Our college track team drove five hours to compete in a track meet at Buena Vista college in the far western corner of Iowa. The ride out was boring, to say the least. One of those rides that can sap the will right out of you.
When we got out from the team bus the first thing we noticed was a heavy wind coming out of the northwest. It was gusting to nearly 50 mph at times. A wind such as that is always bad news for a track meet, especially for distance runners, because it makes a section of every lap a struggling misery. For my event, the steeplechase, it made the competition absolutely dangerous.
As the first event of the meet, the steeplechase typically drew a crowd to watch runners go through the water pit. But that was not where the real danger occurred this April day. While warming up I ran the long straightaway into the wind and realized the significant possibility of blowing backward into the 4″ x 4″ barriers.
A steeplechase race is a 3000-meter event with 7 water jumps and 35 total barriers. It takes immense concentration on a good day not to drag your leg a little and clonk your knee on the unforgiving barrier. The headwind made that task that much more difficult.
The tail wind was no bargain either. Normally when you approach a barrier that is the height of an intermediate hurdle (42″ as I recall) there is time to calculate the right takeoff point, and how you want to land. That is something you practice, develop a rhythm and a feel, and count on for consistency.
But a tailwind throws all that off. So when I ran down the backstretch in my warmups and practiced a few barriers, a raw sensation rose up behind my ears as the fear of being blown forward into a barrier became very evident.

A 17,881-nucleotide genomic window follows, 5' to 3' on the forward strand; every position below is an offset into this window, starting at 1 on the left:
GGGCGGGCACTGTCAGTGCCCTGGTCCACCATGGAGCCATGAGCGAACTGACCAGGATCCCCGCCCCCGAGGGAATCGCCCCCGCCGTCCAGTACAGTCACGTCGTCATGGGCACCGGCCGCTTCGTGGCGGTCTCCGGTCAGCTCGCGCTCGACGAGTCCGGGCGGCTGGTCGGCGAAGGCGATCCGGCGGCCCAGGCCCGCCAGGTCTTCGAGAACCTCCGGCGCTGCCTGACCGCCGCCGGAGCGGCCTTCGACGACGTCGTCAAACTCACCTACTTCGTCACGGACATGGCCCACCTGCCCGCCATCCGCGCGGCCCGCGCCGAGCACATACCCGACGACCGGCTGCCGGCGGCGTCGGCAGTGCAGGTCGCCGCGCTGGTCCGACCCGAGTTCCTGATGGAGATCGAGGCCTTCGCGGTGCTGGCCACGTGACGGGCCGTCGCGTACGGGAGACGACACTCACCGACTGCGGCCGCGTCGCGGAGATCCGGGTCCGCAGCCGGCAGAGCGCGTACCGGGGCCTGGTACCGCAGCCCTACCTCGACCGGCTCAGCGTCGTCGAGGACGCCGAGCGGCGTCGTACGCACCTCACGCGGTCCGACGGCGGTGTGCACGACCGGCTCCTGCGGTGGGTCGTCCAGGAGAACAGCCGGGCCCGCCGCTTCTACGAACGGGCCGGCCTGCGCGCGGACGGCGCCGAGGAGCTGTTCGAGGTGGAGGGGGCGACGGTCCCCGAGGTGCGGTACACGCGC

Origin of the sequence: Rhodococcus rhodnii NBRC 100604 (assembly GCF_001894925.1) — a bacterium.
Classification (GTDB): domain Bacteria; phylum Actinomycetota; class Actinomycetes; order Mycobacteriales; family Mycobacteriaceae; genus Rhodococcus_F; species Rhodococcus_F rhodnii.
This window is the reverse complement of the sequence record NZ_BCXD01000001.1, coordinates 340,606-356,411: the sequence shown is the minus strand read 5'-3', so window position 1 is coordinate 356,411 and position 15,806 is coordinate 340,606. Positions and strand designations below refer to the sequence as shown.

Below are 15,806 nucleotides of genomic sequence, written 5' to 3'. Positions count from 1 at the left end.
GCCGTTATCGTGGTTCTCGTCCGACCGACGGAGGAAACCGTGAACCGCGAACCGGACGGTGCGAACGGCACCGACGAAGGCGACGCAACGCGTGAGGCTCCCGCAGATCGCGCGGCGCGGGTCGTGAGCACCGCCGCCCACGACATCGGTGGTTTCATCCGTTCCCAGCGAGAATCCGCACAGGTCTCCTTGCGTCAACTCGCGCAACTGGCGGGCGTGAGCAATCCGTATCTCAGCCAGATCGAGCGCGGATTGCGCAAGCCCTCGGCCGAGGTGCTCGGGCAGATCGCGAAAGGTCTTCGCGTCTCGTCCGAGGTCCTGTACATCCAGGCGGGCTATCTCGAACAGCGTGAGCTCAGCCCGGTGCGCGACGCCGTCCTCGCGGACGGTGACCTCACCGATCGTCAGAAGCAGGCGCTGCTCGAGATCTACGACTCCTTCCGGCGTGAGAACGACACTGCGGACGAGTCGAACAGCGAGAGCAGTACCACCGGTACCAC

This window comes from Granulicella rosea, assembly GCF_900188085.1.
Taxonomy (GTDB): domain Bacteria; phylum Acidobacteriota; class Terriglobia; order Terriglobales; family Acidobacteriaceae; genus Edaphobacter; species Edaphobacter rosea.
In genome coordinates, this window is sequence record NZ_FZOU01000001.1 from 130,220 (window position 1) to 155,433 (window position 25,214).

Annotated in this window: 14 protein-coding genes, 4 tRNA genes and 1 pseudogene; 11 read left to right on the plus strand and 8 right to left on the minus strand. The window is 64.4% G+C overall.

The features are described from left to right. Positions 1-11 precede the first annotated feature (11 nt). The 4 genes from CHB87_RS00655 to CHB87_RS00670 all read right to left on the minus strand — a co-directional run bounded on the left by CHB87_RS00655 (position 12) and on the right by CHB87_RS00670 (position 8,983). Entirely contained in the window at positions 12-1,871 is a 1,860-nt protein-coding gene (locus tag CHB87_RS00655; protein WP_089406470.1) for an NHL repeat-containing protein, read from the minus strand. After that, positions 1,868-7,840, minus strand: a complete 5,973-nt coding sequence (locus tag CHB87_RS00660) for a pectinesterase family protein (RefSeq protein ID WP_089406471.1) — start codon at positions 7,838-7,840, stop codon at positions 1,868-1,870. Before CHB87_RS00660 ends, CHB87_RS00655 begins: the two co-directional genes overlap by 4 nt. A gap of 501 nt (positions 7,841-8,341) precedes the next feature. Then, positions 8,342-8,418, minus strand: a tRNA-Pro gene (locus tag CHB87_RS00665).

As we lined up for the start of the race, I noticed that one of my competitors was actually wearing a pair of work gloves like you might wear to weed the garden or work with a shovel. That day, I thought he was wearing the gloves were for warmth. I was wrong.
The gun sounded and we started running. As we rounded the first turn and encountered the first hurdle, I was astounded to see my competitor throw his hands forward on the barrier and vault over it like a gymnast. It was perfectly legal as long as his feet did not extend past the barrier on either side. But it was highly disconcerting. He did this at every hurdle, against and with the wind.
This method of “hurdling” was particularly effective going into the wind. He could use his arms to propel himself over the barrier like a pole vaulter releasing his pole at the point where his body was completely over the bar. It enabled my competitor to keep up with me. I was hurdling each barrier in traditional fashion, and at one point I blew backward and bumped my tailbone on the solid barrier. It hurt.
So it went for more than 10 minutes of running. The backstretch was just as difficult and dangerous with my traditional hurdling technique. Still, I’d leap out ahead for a few strides and had no trouble negotiating the water jumps because the wind was a crosswind. But against the wind, my barrier-vaulting competitor always caught back up with me because his low slung approach let him stay low and save time somehow. It was supremely frustrating to try and stay ahead of him.
I barely beat the guy, and most of that was because of anger. It didn’t seem fair to adopt such an unorthodox way of keeping up. While I grudgingly admired his ingenuity, I did not consider him a worthy competitor in other respects.